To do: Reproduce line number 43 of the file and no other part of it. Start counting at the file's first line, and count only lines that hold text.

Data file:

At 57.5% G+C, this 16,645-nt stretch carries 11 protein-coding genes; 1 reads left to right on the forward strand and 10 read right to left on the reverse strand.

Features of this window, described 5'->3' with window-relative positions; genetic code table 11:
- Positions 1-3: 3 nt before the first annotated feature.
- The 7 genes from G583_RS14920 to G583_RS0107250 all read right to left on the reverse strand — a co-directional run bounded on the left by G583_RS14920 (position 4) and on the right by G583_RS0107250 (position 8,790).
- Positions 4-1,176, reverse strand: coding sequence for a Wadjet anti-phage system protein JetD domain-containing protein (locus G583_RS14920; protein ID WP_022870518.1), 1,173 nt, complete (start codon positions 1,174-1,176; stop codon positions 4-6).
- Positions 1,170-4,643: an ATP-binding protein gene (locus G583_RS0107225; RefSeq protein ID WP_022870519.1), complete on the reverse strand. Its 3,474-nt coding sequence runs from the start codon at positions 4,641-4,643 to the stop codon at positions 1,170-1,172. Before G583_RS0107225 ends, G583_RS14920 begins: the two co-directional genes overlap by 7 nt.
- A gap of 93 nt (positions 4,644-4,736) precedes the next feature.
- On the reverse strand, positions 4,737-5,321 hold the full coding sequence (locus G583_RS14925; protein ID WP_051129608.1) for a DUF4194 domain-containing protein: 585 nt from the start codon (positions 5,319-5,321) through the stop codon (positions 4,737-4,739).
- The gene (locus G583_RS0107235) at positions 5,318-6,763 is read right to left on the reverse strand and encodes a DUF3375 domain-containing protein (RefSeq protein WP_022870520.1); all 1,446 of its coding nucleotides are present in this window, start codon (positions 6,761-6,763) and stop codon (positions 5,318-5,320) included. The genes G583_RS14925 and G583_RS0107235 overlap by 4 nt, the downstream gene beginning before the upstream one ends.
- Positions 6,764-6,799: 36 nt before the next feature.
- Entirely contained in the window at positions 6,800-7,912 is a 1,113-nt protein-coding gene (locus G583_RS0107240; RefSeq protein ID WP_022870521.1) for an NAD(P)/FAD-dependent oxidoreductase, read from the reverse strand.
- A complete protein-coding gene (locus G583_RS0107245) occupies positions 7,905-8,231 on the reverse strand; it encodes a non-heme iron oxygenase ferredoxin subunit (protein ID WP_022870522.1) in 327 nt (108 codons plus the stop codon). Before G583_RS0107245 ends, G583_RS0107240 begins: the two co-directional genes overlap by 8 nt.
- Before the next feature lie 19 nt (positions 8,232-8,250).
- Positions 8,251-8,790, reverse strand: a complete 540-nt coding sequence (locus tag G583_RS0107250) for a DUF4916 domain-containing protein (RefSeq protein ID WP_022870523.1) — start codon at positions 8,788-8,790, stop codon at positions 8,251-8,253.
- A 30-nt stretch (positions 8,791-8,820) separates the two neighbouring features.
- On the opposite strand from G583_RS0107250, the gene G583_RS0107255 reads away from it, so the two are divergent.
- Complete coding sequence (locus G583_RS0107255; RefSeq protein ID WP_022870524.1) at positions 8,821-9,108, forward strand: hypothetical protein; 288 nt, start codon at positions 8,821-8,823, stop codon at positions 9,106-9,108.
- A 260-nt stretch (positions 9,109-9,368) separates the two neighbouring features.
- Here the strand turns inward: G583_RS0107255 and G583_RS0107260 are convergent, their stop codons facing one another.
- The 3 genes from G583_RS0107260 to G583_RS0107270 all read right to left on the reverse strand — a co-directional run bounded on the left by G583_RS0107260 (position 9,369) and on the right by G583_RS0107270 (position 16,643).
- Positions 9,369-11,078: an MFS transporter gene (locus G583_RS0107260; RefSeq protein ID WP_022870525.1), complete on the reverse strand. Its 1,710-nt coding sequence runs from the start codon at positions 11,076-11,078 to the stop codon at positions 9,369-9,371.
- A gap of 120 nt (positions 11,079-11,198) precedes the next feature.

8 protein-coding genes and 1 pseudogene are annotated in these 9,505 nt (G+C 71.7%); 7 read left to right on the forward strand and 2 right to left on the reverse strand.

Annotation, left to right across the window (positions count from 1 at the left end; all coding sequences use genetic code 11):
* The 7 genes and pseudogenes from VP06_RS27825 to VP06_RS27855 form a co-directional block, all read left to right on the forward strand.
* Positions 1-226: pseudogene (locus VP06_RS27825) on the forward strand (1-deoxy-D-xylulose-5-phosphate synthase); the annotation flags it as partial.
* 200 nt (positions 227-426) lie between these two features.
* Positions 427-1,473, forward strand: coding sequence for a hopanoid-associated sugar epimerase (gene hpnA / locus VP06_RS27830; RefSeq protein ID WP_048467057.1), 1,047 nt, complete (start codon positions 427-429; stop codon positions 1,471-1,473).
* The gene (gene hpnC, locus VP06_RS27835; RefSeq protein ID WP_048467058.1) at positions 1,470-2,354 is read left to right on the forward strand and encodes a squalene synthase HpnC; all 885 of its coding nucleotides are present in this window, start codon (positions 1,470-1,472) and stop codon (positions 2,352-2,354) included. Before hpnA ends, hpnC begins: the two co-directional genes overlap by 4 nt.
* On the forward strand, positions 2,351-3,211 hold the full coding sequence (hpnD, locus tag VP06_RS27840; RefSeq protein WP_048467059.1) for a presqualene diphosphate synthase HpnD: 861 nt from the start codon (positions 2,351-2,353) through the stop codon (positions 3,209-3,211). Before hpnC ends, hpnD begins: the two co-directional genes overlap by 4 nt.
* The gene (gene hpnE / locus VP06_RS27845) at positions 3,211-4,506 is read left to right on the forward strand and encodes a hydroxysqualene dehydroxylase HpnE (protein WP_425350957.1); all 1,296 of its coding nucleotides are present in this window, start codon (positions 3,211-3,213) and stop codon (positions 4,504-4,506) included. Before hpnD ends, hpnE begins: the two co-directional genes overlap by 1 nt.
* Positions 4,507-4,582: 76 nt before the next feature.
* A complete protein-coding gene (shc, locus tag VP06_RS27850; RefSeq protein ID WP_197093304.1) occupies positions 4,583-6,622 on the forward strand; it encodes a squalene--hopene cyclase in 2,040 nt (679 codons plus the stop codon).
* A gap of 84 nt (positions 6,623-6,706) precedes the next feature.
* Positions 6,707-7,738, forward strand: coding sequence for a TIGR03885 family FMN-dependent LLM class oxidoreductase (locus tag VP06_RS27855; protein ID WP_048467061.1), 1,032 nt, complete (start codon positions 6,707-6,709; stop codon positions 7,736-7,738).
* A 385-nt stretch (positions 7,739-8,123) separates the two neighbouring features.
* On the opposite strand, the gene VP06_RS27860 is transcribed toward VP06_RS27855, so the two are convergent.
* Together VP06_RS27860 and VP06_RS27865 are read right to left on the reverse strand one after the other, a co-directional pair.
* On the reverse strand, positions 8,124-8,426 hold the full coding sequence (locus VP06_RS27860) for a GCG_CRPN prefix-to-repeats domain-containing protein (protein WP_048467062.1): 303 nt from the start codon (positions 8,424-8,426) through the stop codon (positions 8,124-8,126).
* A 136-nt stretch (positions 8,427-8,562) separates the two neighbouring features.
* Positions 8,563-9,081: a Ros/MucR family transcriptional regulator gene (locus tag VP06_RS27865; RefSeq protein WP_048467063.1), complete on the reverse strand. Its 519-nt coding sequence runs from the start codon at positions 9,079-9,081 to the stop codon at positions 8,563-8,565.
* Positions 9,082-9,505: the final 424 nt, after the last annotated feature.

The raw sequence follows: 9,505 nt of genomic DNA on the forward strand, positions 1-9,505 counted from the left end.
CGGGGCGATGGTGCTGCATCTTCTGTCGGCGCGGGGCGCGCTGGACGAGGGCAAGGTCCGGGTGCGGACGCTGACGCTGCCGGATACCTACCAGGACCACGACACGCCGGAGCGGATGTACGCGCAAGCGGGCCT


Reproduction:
The raw sequence follows: 9,505 nt of genomic DNA on the forward strand, positions 1-9,505 counted from the left end.